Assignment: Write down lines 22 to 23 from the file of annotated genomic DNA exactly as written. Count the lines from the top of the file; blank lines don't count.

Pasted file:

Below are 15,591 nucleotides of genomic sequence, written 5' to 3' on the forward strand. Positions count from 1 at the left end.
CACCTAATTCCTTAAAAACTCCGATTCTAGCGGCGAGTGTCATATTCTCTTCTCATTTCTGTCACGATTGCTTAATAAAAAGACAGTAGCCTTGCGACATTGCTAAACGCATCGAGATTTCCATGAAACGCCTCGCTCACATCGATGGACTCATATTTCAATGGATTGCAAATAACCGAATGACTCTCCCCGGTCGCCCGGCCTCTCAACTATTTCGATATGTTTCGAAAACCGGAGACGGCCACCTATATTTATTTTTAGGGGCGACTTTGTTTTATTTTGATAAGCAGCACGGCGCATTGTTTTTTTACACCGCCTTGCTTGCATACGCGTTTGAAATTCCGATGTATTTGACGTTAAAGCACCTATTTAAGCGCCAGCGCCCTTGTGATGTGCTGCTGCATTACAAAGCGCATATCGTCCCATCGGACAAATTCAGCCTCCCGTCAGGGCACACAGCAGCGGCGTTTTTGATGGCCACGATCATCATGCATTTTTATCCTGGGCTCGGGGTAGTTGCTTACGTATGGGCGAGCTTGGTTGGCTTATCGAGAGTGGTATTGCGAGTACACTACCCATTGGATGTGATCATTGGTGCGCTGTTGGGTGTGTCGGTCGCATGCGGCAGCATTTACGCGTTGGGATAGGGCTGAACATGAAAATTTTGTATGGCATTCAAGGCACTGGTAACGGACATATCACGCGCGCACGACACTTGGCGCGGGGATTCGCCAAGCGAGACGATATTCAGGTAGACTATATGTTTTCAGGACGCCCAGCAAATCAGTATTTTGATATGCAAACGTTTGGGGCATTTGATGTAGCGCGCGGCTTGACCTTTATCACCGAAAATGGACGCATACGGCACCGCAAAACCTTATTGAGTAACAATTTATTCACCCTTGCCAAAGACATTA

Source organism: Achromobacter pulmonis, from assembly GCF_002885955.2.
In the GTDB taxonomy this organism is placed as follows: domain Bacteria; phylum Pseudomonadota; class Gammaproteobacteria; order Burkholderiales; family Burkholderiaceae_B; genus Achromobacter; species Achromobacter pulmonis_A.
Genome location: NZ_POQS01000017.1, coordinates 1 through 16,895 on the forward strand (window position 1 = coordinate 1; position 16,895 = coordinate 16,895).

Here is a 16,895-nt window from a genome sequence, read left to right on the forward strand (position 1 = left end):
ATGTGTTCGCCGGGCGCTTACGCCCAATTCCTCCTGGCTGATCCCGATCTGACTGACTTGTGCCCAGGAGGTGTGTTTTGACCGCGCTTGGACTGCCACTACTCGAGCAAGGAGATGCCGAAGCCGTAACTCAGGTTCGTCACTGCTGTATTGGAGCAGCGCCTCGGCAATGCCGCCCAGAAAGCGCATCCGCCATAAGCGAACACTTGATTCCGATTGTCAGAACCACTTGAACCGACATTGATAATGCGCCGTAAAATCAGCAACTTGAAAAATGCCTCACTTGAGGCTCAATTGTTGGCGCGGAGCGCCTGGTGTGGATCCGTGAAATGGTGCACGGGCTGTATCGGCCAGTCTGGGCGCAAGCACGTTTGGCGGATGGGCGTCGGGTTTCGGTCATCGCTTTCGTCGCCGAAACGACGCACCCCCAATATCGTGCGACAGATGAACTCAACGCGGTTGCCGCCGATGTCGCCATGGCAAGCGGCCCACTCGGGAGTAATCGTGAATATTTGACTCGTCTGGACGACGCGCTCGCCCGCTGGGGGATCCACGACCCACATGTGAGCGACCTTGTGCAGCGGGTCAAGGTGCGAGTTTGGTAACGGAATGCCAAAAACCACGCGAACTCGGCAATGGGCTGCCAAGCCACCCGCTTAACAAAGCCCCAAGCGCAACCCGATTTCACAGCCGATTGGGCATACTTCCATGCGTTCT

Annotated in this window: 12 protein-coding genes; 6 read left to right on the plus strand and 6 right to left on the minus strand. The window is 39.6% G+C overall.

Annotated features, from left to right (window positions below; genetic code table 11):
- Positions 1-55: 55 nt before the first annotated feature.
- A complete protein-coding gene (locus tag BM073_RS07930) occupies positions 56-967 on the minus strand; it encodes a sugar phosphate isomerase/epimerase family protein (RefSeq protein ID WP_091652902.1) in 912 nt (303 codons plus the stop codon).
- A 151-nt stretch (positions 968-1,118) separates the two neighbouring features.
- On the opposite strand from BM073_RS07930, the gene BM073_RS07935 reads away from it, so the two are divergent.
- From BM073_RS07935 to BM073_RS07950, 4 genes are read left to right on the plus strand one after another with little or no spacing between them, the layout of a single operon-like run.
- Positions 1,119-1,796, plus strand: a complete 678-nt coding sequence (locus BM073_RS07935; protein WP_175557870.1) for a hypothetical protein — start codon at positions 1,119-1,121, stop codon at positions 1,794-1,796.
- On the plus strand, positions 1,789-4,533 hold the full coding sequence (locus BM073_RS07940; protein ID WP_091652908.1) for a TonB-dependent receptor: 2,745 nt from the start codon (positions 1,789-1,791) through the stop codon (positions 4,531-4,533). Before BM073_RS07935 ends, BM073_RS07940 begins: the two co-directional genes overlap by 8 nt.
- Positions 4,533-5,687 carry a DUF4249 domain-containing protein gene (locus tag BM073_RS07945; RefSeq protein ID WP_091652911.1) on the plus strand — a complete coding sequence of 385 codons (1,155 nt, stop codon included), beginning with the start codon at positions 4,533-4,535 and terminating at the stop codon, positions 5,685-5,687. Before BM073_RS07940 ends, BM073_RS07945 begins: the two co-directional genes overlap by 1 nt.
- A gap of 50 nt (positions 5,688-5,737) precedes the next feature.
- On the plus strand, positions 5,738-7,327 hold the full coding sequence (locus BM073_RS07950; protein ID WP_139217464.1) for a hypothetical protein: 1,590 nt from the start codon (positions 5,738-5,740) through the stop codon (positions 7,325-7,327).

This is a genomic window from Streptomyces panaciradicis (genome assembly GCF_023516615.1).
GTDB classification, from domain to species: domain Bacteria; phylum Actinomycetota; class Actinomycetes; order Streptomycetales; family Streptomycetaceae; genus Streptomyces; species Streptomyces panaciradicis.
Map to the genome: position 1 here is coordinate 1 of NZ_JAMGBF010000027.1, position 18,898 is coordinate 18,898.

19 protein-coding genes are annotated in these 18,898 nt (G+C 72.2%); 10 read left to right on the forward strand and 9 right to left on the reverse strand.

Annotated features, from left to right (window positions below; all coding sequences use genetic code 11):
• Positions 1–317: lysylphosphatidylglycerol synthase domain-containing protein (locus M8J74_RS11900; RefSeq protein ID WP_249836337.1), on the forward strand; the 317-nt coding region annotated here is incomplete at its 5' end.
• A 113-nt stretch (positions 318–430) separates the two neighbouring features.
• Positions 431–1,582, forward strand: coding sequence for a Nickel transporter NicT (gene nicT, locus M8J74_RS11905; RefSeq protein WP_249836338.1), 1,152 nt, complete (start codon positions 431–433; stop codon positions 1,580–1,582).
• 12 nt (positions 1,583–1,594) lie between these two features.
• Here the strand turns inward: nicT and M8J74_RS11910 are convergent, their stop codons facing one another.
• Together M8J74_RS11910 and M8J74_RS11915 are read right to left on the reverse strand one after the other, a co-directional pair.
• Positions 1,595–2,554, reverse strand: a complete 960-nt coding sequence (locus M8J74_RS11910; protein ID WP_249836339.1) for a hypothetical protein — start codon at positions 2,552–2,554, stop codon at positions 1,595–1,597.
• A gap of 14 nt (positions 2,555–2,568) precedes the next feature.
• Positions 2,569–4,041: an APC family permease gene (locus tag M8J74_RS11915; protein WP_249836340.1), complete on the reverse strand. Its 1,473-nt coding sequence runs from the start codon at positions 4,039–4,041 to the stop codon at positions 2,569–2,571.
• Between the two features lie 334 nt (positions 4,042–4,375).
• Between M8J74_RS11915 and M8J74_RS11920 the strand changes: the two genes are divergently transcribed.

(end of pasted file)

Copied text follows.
Map to the genome: position 1 here is coordinate 1 of NZ_JAMGBF010000027.1, position 18,898 is coordinate 18,898.

19 protein-coding genes are annotated in these 18,898 nt (G+C 72.2%); 10 read left to right on the forward strand and 9 right to left on the reverse strand.